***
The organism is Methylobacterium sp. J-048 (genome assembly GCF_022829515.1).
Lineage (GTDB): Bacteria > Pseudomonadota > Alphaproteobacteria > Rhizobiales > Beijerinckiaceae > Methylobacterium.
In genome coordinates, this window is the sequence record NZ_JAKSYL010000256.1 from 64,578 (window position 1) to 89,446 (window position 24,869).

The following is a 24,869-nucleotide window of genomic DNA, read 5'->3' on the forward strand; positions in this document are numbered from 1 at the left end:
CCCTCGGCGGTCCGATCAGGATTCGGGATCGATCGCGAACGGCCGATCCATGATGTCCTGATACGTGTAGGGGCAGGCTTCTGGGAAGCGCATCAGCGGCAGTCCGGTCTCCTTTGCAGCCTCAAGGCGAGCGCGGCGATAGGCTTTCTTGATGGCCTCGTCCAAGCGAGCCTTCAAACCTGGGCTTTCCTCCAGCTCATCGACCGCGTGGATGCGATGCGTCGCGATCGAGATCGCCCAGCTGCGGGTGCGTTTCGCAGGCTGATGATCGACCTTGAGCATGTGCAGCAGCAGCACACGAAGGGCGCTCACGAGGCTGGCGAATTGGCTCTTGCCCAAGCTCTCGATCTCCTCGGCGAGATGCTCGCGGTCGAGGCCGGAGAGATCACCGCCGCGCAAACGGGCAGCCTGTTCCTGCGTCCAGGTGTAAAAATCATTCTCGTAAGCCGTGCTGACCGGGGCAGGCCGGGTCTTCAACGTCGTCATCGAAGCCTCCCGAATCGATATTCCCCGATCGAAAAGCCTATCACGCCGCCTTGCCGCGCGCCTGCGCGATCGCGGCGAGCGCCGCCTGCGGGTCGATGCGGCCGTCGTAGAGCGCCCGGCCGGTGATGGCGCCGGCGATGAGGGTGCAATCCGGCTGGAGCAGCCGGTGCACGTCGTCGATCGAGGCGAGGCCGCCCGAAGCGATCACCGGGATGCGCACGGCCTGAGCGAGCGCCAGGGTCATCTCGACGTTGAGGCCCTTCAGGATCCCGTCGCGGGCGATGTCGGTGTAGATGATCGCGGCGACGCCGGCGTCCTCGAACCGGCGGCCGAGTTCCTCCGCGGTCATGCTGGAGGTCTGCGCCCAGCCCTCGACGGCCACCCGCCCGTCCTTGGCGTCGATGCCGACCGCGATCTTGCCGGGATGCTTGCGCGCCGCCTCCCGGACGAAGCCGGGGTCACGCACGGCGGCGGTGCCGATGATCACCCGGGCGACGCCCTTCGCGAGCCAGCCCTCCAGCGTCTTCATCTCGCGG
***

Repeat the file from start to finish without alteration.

The organism is Methylobacterium sp. J-048 (genome assembly GCF_022829515.1).
Lineage (GTDB): Bacteria > Pseudomonadota > Alphaproteobacteria > Rhizobiales > Beijerinckiaceae > Methylobacterium.
In genome coordinates, this window is the sequence record NZ_JAKSYL010000256.1 from 64,578 (window position 1) to 89,446 (window position 24,869).

The following is a 24,869-nucleotide window of genomic DNA, read 5'->3' on the forward strand; positions in this document are numbered from 1 at the left end:
CCCTCGGCGGTCCGATCAGGATTCGGGATCGATCGCGAACGGCCGATCCATGATGTCCTGATACGTGTAGGGGCAGGCTTCTGGGAAGCGCATCAGCGGCAGTCCGGTCTCCTTTGCAGCCTCAAGGCGAGCGCGGCGATAGGCTTTCTTGATGGCCTCGTCCAAGCGAGCCTTCAAACCTGGGCTTTCCTCCAGCTCATCGACCGCGTGGATGCGATGCGTCGCGATCGAGATCGCCCAGCTGCGGGTGCGTTTCGCAGGCTGATGATCGACCTTGAGCATGTGCAGCAGCAGCACACGAAGGGCGCTCACGAGGCTGGCGAATTGGCTCTTGCCCAAGCTCTCGATCTCCTCGGCGAGATGCTCGCGGTCGAGGCCGGAGAGATCACCGCCGCGCAAACGGGCAGCCTGTTCCTGCGTCCAGGTGTAAAAATCATTCTCGTAAGCCGTGCTGACCGGGGCAGGCCGGGTCTTCAACGTCGTCATCGAAGCCTCCCGAATCGATATTCCCCGATCGAAAAGCCTATCACGCCGCCTTGCCGCGCGCCTGCGCGATCGCGGCGAGCGCCGCCTGCGGGTCGATGCGGCCGTCGTAGAGCGCCCGGCCGGTGATGGCGCCGGCGATGAGGGTGCAATCCGGCTGGAGCAGCCGGTGCACGTCGTCGATCGAGGCGAGGCCGCCCGAAGCGATCACCGGGATGCGCACGGCCTGAGCGAGCGCCAGGGTCATCTCGACGTTGAGGCCCTTCAGGATCCCGTCGCGGGCGATGTCGGTGTAGATGATCGCGGCGACGCCGGCGTCCTCGAACCGGCGGCCGAGTTCCTCCGCGGTCATGCTGGAGGTCTGCGCCCAGCCCTCGACGGCCACCCGCCCGTCCTTGGCGTCGATGCCGACCGCGATCTTGCCGGGATGCTTGCGCGCCGCCTCCCGGACGAAGCCGGGGTCACGCACGGCGGCGGTGCCGATGATCACCCGGGCGACGCCCTTCGCGAGCCAGCCCTCCAGCGTCTTCATCTCGCGG